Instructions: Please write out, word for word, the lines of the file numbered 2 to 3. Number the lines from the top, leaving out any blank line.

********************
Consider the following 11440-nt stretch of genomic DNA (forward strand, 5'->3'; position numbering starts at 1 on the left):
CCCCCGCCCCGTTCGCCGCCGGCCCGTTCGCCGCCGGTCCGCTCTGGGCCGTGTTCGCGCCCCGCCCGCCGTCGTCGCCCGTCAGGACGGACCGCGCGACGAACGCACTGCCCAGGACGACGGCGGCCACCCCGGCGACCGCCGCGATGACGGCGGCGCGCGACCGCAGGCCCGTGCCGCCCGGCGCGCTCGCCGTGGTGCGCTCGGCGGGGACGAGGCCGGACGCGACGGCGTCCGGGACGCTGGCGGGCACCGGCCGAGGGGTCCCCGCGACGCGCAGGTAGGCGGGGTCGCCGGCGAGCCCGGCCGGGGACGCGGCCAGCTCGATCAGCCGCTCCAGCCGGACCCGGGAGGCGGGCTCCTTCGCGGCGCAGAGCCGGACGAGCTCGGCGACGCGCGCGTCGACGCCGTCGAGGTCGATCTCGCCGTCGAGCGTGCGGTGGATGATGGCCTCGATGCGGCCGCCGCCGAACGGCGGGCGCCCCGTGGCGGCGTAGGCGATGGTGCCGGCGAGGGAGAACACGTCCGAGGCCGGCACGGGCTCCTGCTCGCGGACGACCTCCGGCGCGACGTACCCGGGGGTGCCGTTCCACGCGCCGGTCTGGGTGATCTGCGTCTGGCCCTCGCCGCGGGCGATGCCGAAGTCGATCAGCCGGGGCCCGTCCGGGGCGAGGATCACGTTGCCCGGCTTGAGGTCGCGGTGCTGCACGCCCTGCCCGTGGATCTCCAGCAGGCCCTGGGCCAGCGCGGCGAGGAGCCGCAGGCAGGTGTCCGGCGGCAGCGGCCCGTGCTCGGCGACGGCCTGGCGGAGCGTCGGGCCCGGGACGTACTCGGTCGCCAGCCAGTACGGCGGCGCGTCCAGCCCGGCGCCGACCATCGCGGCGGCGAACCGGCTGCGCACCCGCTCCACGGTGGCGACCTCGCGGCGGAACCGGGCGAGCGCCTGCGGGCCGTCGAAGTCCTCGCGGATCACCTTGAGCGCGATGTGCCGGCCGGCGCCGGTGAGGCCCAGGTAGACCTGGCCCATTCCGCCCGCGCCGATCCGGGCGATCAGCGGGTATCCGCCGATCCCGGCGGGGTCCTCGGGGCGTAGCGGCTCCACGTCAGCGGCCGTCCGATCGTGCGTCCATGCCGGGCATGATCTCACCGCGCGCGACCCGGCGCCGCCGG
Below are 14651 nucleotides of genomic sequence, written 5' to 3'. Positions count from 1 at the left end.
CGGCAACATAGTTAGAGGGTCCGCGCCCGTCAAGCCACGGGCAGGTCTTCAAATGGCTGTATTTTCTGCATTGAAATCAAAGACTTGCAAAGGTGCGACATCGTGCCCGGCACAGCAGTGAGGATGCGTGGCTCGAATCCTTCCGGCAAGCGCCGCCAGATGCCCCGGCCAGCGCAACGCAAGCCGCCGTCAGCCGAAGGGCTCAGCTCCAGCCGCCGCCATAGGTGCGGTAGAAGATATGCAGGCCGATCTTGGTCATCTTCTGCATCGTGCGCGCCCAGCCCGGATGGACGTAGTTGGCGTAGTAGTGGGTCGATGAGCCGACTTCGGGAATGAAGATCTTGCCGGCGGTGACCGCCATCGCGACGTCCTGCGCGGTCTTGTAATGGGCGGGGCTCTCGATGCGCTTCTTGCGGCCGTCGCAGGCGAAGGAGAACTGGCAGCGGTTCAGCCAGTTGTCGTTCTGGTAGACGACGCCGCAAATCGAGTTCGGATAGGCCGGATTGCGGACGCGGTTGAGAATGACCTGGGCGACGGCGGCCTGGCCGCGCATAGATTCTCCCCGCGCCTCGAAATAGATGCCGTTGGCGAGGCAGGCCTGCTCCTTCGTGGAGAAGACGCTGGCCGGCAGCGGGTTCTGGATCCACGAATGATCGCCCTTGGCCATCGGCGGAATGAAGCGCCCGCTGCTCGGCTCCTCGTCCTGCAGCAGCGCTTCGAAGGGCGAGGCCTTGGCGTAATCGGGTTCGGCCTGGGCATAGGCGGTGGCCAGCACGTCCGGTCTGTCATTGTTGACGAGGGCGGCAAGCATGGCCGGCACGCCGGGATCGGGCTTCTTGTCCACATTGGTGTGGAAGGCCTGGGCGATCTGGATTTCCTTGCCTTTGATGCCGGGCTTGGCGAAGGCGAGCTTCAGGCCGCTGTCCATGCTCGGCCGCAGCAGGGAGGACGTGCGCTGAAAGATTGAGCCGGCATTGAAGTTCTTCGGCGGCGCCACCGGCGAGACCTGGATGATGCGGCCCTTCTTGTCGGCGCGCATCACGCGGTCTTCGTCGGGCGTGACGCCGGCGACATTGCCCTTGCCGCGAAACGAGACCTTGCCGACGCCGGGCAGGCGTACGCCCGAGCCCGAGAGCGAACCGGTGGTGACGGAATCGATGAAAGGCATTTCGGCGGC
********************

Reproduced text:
CCCCCGCCCCGTTCGCCGCCGGCCCGTTCGCCGCCGGTCCGCTCTGGGCCGTGTTCGCGCCCCGCCCGCCGTCGTCGCCCGTCAGGACGGACCGCGCGACGAACGCACTGCCCAGGACGACGGCGGCCACCCCGGCGACCGCCGCGATGACGGCGGCGCGCGACCGCAGGCCCGTGCCGCCCGGCGCGCTCGCCGTGGTGCGCTCGGCGGGGACGAGGCCGGACGCGACGGCGTCCGGGACGCTGGCGGGCACCGGCCGAGGGGTCCCCGCGACGCGCAGGTAGGCGGGGTCGCCGGCGAGCCCGGCCGGGGACGCGGCCAGCTCGATCAGCCGCTCCAGCCGGACCCGGGAGGCGGGCTCCTTCGCGGCGCAGAGCCGGACGAGCTCGGCGACGCGCGCGTCGACGCCGTCGAGGTCGATCTCGCCGTCGAGCGTGCGGTGGATGATGGCCTCGATGCGGCCGCCGCCGAACGGCGGGCGCCCCGTGGCGGCGTAGGCGATGGTGCCGGCGAGGGAGAACACGTCCGAGGCCGGCACGGGCTCCTGCTCGCGGACGACCTCCGGCGCGACGTACCCGGGGGTGCCGTTCCACGCGCCGGTCTGGGTGATCTGCGTCTGGCCCTCGCCGCGGGCGATGCCGAAGTCGATCAGCCGGGGCCCGTCCGGGGCGAGGATCACGTTGCCCGGCTTGAGGTCGCGGTGCTGCACGCCCTGCCCGTGGATCTCCAGCAGGCCCTGGGCCAGCGCGGCGAGGAGCCGCAGGCAGGTGTCCGGCGGCAGCGGCCCGTGCTCGGCGACGGCCTGGCGGAGCGTCGGGCCCGGGACGTACTCGGTCGCCAGCCAGTACGGCGGCGCGTCCAGCCCGGCGCCGACCATCGCGGCGGCGAACCGGCTGCGCACCCGCTCCACGGTGGCGACCTCGCGGCGGAACCGGGCGAGCGCCTGCGGGCCGTCGAAGTCCTCGCGGATCACCTTGAGCGCGATGTGCCGGCCGGCGCCGGTGAGGCCCAGGTAGACCTGGCCCATTCCGCCCGCGCCGATCCGGGCGATCAGCGGGTATCCGCCGATCCCGGCGGGGTCCTCGGGGCGTAGCGGCTCCACGTCAGCGGCCGTCCGATCGTGCGTCCATGCCGGGCATGATCTCACCGCGCGCGACCCGGCGCCGCCGG
Below are 14651 nucleotides of genomic sequence, written 5' to 3'. Positions count from 1 at the left end.